Drury Lane

173 drury lane, c1919.
173 Drury Lane, c1919.
Drury Lane was an old street where there was plenty of custom, both from working people who lived locally, and richer people who came to see plays at the local theatres. It was described by a journalist of the time as:

an honest, hard working and thrifty thoroughfare... but between the churches of St Giles-in-the-Fields and St Clement Dane's an amazing amount of beggary, destitution, profligacy, vice and downright villainy hides its many-headed misery.

173 Drury Lane had five floors which included the shop, an attic and a basement, where the food for the shop was stored. The Sainsbury family's living conditions must have been cramped, as they shared the premises with three other families.

london cowkeeper.
19th century London cowkeeper.
John James and Mary Ann Sainsbury aimed to have 'the best butter in London'. The provision merchant's trade was steadily becoming an important line of business in London. The gradually rising standard of living meant that there was an increasing demand for food. Milk, eggs and butter were all gaining in popularity. The increase of tea drinking promoted the demand for milk.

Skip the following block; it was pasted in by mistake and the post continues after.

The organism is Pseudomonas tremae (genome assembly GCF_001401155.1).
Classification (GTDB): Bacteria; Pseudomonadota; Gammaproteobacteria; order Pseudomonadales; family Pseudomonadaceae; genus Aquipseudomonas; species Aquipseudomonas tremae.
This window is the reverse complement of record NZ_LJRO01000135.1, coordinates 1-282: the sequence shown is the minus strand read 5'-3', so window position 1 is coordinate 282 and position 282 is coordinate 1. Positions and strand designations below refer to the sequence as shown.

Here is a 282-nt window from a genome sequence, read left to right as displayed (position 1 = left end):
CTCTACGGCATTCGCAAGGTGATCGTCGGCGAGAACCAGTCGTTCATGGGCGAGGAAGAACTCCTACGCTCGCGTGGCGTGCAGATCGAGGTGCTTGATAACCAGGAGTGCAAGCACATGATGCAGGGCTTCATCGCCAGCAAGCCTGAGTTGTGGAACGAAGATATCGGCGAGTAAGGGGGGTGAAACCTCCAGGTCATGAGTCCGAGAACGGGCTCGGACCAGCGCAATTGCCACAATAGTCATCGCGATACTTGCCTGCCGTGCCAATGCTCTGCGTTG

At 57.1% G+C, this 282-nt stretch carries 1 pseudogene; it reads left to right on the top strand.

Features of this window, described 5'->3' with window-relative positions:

At number 153 Drury Lane there was a cowkeeper. As this image shows this style of milk production was very unhygienic, as the cows were kept on the premises. Often dung would be thrown into the street when the animals' stalls were cleaned. The Sainsburys by contrast, relied on a better and more modern method of production. They sold 'Railway Milk' which was supplied directly to London daily from the farms of Devon, Dorset and East Anglia by specialist milk trains.

Kelly's <I>Post Office Directory of London<I 1870.
Kelly's Post Office Directory of London 1870.
When Mary Ann and John James moved into Drury Lane in 1869 there were a couple of hundred shops in the lane and a quarter of them were in the retail food trade. The cutting here shows only a small detail of the Kelly's Post Office Directory of London, 1870. To see more of it please select from the files below. If you would like to see a map of Drury Lane in 1873 then please go to the Map Room.

The Sainsburys' style of trading proved popular with customers and in 1873 they were able to open a second shop at 159 Queen's Crescent, Kentish Town.


model of drury lane.
Model of 173 Drury Lane exterior.
Inside Drury Lane - a model.
Inside a model of 173 Drury Lane.
Back to the Victorian page. Copyright J Sainsbury plc, 2000. On to Queen's Crescent, Kentish Town.